1868 Tasting Notes
First of all I think it’ll be easier on everyone if we don’t compare this to the tradition monk’s blend (black tea flavoured with grenadine).
I was a bit leery of the longer steeping time and temperature, but this tea seems reasonably resilient and forgiving. It has a smooth feel in the mouth with floral hints but at the same time the it doesn’t dominate the tea which is always a concern whenever jasmine is involved. This blend also has that characteristic I’ve noticed with milk oolongs in that eating something sweet brings out a nice sweet, creamy flavour. It’s a quite an enjoyable blend and if I didn’t have so many green/white teas already I’d considered buying a pouch.
This actually came to me from the last GCTTB. Nilgiri isn’t a tea I often see sold as a single estate tea, it’s a type of tea that, like Ceylon, is usually fairly unremarkable and used more often as a base for flavoured teas than as something to be enjoyed plain. But this tea is quite interesting, its flavour reminds me distinctly of a Darjeeling with the drying astringency. It has those grape-y, wine likes notes that I usually get from an offering from Margaret’s Hope estates thousands if a miles to the north.
This sample is a blend made with a dark oolong and lots of other interesting bits. There are big whole rosebud, pieces of candied fruit and citrus peel and slivers of coconut. The rose notes seem to dominate though there are hint of the other ingredients as well and the base has a mild woodsy flavour. Interesting but maybe a little ‘busy’ – I’d almost say this tea would be better as a straight rose oolong.
I was staying in the area for a follow-up appointment with a doctor at Vancouver General, and this place was conveniently two blocks down both from my hotel and the hospital. It was earlier afternoon and I hadn’t had lunch so I ordered a slice of quiche and a pot of this tea. I love how they serve the tea in a little french press and you get to choose from a collection of pretty teas cups to drink your tea out of.
The quiche was decent, if not spectacular, but the tea was wonderful. It had a nice Ceylon base that complimented the oaky-peaty flavour of the whiskey. I had the first cup plain and the rest with milk and found that I enjoyed it equally both ways. Next time I’m back that way I’ll definitely buy some of the loose leaf tea.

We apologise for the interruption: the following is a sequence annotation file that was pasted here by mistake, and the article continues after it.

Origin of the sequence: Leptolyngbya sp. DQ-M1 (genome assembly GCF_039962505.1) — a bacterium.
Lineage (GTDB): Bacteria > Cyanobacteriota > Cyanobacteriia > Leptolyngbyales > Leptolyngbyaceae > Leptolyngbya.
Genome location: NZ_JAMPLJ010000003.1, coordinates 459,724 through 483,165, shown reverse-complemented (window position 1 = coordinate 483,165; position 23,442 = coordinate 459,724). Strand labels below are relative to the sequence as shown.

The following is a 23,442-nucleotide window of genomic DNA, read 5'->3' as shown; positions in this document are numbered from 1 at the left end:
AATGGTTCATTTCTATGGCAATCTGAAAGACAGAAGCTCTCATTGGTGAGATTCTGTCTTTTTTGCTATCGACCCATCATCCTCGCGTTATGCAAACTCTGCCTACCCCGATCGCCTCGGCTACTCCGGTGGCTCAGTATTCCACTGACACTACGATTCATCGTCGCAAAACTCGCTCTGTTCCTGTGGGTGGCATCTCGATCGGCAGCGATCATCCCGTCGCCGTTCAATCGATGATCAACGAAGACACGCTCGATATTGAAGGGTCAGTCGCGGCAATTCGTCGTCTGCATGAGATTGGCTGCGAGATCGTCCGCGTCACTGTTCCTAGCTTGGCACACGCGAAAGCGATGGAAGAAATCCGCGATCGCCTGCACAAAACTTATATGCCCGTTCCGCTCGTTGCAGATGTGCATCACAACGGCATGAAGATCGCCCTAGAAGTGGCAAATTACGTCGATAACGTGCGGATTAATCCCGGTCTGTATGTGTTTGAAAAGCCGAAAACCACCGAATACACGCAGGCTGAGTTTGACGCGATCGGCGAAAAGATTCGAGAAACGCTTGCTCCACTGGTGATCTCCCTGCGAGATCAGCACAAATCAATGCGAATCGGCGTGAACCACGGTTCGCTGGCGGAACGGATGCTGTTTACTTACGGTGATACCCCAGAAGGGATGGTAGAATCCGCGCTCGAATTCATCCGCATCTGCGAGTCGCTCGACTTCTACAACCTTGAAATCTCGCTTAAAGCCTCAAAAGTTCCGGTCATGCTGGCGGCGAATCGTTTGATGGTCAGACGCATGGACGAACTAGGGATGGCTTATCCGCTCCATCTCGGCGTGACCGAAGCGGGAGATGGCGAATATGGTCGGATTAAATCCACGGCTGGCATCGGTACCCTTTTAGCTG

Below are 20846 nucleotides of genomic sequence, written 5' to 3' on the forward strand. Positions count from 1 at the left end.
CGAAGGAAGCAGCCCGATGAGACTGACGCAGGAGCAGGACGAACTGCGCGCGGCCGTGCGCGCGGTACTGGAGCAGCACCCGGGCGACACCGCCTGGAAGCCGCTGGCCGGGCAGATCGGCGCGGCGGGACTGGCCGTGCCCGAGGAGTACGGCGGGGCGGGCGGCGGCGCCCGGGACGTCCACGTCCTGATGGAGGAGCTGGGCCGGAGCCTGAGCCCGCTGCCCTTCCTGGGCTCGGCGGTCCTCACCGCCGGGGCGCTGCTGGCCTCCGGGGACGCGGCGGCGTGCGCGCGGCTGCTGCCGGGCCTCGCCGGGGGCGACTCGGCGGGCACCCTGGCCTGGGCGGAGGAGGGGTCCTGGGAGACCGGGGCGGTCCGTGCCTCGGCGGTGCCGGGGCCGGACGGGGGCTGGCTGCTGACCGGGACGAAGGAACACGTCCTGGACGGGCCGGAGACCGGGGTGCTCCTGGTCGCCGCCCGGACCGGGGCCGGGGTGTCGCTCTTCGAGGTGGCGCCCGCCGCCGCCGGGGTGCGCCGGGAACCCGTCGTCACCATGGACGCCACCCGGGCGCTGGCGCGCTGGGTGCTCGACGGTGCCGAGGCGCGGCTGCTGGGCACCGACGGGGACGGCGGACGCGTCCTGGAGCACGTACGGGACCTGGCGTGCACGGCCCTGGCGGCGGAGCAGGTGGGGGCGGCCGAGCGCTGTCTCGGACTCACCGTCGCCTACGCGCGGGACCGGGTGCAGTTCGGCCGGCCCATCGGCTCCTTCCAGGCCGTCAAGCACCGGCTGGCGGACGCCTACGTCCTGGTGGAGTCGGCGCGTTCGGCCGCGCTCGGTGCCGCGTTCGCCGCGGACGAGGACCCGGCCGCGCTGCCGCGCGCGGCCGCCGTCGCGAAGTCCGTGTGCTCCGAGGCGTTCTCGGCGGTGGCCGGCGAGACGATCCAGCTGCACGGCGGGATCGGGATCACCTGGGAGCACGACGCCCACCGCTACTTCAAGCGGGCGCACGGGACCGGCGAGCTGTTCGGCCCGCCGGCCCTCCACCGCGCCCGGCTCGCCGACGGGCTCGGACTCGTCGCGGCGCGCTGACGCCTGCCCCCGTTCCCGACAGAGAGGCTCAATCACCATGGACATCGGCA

I was never able to try Peach Hoppitea so I don’t have anything to compare this to. The first sip was unpleasantly bitter, a combination of the hops and Darjeeling base, I think. As I sipped though, the bitterness eased and I began to pick up the fruity flavour of the peaches on the end of each sip.
I’m not sure I really care for this tea, the bitterness is a bit too much to be truely enjoyable. I’ll give it a try with some honey next time to see if that improves matters
I’m finally getting around to drinking all those little 1 oz pouches I bought when Frank was clearing out his stock before turning the company over to LiberTeas. This one was a nice surprise, the malty flavour of a decent-quality Assam blended with smooth, slightly sweet vanilla and marshmallow flavours. I wonder if LiberTeas would consider bringing this one back?
Got a sample of this tea in my latest DT order and while I know what a soursop is (thank you Amazon Trail) I’ve never eaten one. They do sell soursop juice at my local Superstore, maybe I should try it and see how the flavours compare. I love the delicious tropical, fruity scent of the tea – it’s like pineapple mixed with the ripest, juiciest strawberries. The flavour is a bit of a let down because while I do get a flavour similar to the scent there’s a strange, artificially sweet aftertaste like stevia – even though there’s no stevia listed in the ingredients. It was a fun tea to try but I don’t think I’d buy a full pouch of this blend.
I found a small sample of this tea tucked away that I’ve had for who-knows-how-long – probably the last time the GCTTB came through about a year ago. The tea leave look more like flattened piece of a dried seaweed than tea to me and they don’t ‘puff up’ at all during the brewing process. The tea has a pleasantly sweet scent that’s reminiscent of certain green oolongs. The flavour is lightly floral and a little bit fruity with a grassy, slightly toasty finish. The description mentioned apricots and I can definitely see that, though that wasn’t quite what came to mind for me when I sipped it. A very nice, high-quality green with a rather unique flavour profile.
First flush Darjeelings are so finicky but when you get it right the tea is very nice. I’ll admit that I was a bit dubious that Davids Tea could produce a decent first flush but this one isn’t bad. It’s got a faintly sweet vegetal, grassy flavour with notes of fresh walnuts. It’s not overly harsh and it’s fairly forgiving with the steeping parameters – though that doesn’t mean you should treat it like your English Breakfast! If you’d never tried a first flush before, this is the tea I’d point you towards.